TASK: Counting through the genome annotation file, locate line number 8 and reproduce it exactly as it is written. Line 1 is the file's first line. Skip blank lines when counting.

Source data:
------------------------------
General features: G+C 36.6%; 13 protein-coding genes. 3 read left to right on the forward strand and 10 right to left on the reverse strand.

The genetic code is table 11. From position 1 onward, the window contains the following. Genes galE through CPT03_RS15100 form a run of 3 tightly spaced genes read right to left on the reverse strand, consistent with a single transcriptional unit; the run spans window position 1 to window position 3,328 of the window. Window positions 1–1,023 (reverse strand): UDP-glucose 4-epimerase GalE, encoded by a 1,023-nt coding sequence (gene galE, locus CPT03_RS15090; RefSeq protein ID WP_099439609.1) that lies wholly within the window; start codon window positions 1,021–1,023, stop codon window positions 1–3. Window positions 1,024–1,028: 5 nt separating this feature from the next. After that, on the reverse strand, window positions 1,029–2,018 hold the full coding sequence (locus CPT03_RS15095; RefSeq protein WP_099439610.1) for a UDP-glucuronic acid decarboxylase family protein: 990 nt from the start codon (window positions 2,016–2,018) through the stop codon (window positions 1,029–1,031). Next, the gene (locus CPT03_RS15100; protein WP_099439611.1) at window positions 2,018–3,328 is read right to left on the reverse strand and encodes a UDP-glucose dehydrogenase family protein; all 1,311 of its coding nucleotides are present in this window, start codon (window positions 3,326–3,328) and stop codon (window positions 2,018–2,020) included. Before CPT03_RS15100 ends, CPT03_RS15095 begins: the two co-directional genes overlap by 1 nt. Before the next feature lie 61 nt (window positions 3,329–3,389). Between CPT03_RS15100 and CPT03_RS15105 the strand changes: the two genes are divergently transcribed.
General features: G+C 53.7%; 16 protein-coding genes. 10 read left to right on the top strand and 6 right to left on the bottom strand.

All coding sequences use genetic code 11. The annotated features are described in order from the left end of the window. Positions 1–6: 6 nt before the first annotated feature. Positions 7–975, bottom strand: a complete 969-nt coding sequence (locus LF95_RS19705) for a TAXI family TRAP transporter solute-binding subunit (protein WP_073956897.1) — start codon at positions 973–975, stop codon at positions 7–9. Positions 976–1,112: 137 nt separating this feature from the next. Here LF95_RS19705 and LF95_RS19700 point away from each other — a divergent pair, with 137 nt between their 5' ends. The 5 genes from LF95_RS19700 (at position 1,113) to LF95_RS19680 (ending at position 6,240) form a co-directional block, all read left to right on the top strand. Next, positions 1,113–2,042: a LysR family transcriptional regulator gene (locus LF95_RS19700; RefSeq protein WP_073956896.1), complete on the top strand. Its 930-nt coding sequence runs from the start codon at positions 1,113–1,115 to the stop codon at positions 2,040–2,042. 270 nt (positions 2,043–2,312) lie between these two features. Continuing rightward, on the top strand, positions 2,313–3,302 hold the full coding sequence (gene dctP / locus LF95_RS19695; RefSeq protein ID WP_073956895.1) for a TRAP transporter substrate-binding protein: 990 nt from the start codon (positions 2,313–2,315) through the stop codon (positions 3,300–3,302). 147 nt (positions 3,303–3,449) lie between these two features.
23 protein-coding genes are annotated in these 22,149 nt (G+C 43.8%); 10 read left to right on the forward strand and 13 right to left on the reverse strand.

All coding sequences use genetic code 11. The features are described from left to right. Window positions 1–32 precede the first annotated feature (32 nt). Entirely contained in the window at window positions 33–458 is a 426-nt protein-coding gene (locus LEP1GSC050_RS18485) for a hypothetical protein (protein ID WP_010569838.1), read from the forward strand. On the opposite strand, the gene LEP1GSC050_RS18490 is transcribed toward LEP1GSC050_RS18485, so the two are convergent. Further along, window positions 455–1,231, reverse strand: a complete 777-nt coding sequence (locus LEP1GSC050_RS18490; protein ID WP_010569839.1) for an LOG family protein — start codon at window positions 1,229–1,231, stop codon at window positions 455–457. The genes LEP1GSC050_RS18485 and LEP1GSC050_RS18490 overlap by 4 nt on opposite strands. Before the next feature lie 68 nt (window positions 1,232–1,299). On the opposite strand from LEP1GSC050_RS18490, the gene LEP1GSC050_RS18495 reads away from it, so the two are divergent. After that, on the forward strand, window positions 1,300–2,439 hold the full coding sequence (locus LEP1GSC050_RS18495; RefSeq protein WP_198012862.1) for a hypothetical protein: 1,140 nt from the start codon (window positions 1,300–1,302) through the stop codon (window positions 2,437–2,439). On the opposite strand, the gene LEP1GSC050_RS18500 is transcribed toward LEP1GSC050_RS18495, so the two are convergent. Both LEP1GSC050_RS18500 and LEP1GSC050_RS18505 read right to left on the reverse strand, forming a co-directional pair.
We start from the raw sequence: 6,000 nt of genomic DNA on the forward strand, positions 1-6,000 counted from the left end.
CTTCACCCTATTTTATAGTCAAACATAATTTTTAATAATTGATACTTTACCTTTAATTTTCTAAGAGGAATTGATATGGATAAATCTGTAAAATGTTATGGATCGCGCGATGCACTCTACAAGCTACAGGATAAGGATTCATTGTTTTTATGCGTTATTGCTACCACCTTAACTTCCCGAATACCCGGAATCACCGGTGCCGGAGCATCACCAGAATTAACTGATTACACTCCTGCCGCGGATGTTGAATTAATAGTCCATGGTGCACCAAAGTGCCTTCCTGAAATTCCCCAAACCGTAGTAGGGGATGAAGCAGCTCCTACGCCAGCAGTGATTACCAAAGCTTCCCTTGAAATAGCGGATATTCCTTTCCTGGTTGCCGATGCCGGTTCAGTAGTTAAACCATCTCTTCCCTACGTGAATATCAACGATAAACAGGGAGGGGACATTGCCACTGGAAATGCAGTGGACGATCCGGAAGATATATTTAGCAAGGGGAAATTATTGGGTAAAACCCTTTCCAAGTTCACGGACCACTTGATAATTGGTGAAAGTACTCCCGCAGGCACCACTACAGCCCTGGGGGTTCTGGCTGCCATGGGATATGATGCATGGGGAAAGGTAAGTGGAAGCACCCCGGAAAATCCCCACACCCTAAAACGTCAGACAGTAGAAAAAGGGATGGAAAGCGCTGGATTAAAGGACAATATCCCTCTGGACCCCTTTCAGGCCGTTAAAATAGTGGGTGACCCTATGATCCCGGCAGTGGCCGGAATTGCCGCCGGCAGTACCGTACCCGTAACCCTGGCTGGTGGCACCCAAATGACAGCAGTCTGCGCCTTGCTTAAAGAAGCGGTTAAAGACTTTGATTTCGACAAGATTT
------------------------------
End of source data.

CTTCACCCTATTTTATAGTCAAACATAATTTTTAATAATTGATACTTTACCTTTAATTTTCTAAGAGGAATTGATATGGATAAATCTGTAAAATGTTATGGATCGCGCGATGCACTCTACAAGCTACAGGATAAGGATTCATTGTTTTTATGCGTTATTGCTACCACCTTAACTTCCCGAATACCCGGAATCACCGGTGCCGGAGCATCACCAGAATTAACTGATTACACTCCTGCCGCGGATGTTGAATTAATAGTCCATGGTGCACCAAAGTGCCTTCCTGAAATTCCCCAAACCGTAGTAGGGGATGAAGCAGCTCCTACGCCAGCAGTGATTACCAAAGCTTCCCTTGAAATAGCGGATATTCCTTTCCTGGTTGCCGATGCCGGTTCAGTAGTTAAACCATCTCTTCCCTACGTGAATATCAACGATAAACAGGGAGGGGACATTGCCACTGGAAATGCAGTGGACGATCCGGAAGATATATTTAGCAAGGGGAAATTATTGGGTAAAACCCTTTCCAAGTTCACGGACCACTTGATAATTGGTGAAAGTACTCCCGCAGGCACCACTACAGCCCTGGGGGTTCTGGCTGCCATGGGATATGATGCATGGGGAAAGGTAAGTGGAAGCACCCCGGAAAATCCCCACACCCTAAAACGTCAGACAGTAGAAAAAGGGATGGAAAGCGCTGGATTAAAGGACAATATCCCTCTGGACCCCTTTCAGGCCGTTAAAATAGTGGGTGACCCTATGATCCCGGCAGTGGCCGGAATTGCCGCCGGCAGTACCGTACCCGTAACCCTGGCTGGTGGCACCCAAATGACAGCAGTCTGCGCCTTGCTTAAAGAAGCGGTTAAAGACTTTGATTTCGACAAGATTT